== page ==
Preliminary attempts indicate that this flare can at least be lowered, and perhaps eliminated, with internal baffling and/or flocking. Flocking the internal surface of the lens shade may also help.

It may be possible to push magnification a little higher once flare is no longer a problem, but I have some doubt about expecting excellent results at 3x or higher.

Working distance is roughly 90 mm at 0.77x, 60 mm at 1.4x, and 53 mm at 2.1x.

Extension Subject width Magnification Notes on IQ
7 mm 66.5 mm 0.26x good center, worse edges
14 mm 40.8 mm 0.42x good center, slightly worse edges
7+14 mm 28.7 mm 0.60x good center, very slightly worse edges
28 mm 22.6 mm 0.77x best resolution both center and edges
28+28 mm 12.0 mm 1.4x very good resolution both center and edges
28+28+28 mm 8.2 mm 2.1x good resolution center and edges, but veiling flare in center

Chromatic aberrations

The following figure shows a ruler on a microscope slide, slightly inclined sideways with respect to the normal to the optical axis. The out-of-focus extremities are a way to detect whether any axial chromatic aberration is present. Axial chromatic aberration manifests as different colors on different sides of the focus plane (often cyan on one side and magenta on the other). Transversal chromatic aberration would show as a double fringing near the edges of the frame, with the same color of each fringe facing toward the same direction (e.g. cyan toward the center and magenta toward the sides of the frame).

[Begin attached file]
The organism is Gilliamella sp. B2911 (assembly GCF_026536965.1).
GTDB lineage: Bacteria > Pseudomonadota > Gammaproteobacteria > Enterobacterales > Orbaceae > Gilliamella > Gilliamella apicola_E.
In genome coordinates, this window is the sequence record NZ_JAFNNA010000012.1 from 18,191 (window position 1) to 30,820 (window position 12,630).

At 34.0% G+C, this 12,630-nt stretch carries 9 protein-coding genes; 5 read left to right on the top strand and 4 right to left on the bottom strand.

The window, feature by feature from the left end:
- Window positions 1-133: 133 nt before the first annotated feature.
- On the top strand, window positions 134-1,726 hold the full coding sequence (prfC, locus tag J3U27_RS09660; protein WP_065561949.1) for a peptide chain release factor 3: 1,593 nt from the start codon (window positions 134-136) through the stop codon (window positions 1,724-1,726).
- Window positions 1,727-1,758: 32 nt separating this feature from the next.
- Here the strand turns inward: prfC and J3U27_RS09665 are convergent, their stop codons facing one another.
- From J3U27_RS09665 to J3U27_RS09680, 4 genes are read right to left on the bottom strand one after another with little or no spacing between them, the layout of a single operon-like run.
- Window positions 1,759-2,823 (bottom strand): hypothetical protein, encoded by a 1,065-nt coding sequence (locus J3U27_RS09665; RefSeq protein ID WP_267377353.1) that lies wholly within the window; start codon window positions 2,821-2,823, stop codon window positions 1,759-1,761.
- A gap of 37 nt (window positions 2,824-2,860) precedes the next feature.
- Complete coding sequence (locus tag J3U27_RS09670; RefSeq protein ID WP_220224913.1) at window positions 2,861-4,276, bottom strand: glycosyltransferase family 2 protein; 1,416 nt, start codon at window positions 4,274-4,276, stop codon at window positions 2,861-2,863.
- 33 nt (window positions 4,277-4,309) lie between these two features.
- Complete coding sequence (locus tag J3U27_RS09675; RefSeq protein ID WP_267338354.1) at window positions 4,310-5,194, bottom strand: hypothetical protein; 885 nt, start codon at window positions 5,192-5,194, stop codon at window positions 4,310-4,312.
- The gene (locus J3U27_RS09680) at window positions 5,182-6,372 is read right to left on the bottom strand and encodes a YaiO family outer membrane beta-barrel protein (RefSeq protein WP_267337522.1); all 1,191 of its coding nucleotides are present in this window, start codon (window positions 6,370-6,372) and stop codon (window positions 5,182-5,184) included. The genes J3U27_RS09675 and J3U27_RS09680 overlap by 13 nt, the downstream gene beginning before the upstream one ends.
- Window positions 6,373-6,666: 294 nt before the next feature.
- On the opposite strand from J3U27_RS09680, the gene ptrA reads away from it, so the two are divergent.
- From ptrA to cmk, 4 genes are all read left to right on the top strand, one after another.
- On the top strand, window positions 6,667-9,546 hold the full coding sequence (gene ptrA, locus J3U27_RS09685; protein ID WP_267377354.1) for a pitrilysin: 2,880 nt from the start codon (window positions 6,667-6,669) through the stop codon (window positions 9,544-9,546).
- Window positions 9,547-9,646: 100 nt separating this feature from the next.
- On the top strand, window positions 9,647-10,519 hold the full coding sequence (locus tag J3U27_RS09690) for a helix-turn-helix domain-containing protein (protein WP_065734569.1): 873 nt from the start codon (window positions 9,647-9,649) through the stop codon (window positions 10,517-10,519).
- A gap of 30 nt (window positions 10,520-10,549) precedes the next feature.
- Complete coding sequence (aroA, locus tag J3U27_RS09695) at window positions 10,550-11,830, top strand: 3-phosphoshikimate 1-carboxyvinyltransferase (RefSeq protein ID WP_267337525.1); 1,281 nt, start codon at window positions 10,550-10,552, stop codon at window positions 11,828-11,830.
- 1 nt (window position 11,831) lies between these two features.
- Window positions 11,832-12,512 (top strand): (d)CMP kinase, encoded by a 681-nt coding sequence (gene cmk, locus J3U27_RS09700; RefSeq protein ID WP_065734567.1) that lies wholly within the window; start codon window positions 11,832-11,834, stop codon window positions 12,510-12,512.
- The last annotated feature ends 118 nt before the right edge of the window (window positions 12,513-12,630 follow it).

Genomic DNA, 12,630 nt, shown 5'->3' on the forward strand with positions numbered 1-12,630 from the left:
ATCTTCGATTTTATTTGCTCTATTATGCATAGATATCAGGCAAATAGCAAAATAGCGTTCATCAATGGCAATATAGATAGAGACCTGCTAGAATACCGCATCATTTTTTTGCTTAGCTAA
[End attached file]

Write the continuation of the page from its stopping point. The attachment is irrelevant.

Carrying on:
Strictly speaking, transversal color aberration is better detected with a ruler entirely in focus, but I think you can trust me on the fact that it would make no difference in this case.

Oblique microscope calibration slide with 0.1 mm divisions.
Top: imaged at 0.77x. Middle: 1.4x. Bottom: 2.1x. Not to scale.

The above images show that there is no detectable axial chromatic aberration. There is no hint of color fringing of any type. There is therefore also no detectable transversal chromatic aberration, although a different test would be better for this.

There is a hint of what the Japanese call nisen boke (two-strokes bokeh) at the right end of the ruler, especially at the higher magnifications. This side corresponds to the ruler being placed farther from the lens than the focus plane. The defocus is creamier in the opposite direction. Since most of the time the unfocused parts of a macro image are farther than the focus plane, it would have been better to have the creamier defocus on the farther side. However, considering that the lens was not designed for this use, and that the lens performance is otherwise excellent, this is a minor quibble. Most modern lenses with significantly asymmetrical optical schemes have an asymmetric defocus about the focus plane, as a consequence of overcorrection of spherical aberration.

The optimal 0.55x magnification derived from the construction of the scanner is close to the 0.60x that in practical use gives very slightly worse edges than center (on Micro 4/3). Edges are, most likely, further degraded on a full-frame sensor. The thickness of the built-in filter stack of the camera may play a role in this degradation, and the lower filter stack thickness of DSLRs, compared to Micro 4/3 cameras, may alleviate this effect and not make it twice as bad as in the present test. 0.77x is the best tested magnification on Micro 4/3 in practice, still quite close to the nominal magnification of the lens as used in the scanner. As a whole, I would recommend this lens as optimal for work from approximately 0.75x to 1.5x, reversed on Micro 4/3.


The lens of the Polaroid Coolscan 4000 film scanner is excellent for applications that include stacking, at magnifications between 0.75x and 1.5x. Image quality is excellent and working distance relatively high. This lens shows no chromatic aberration, either axial or transversal.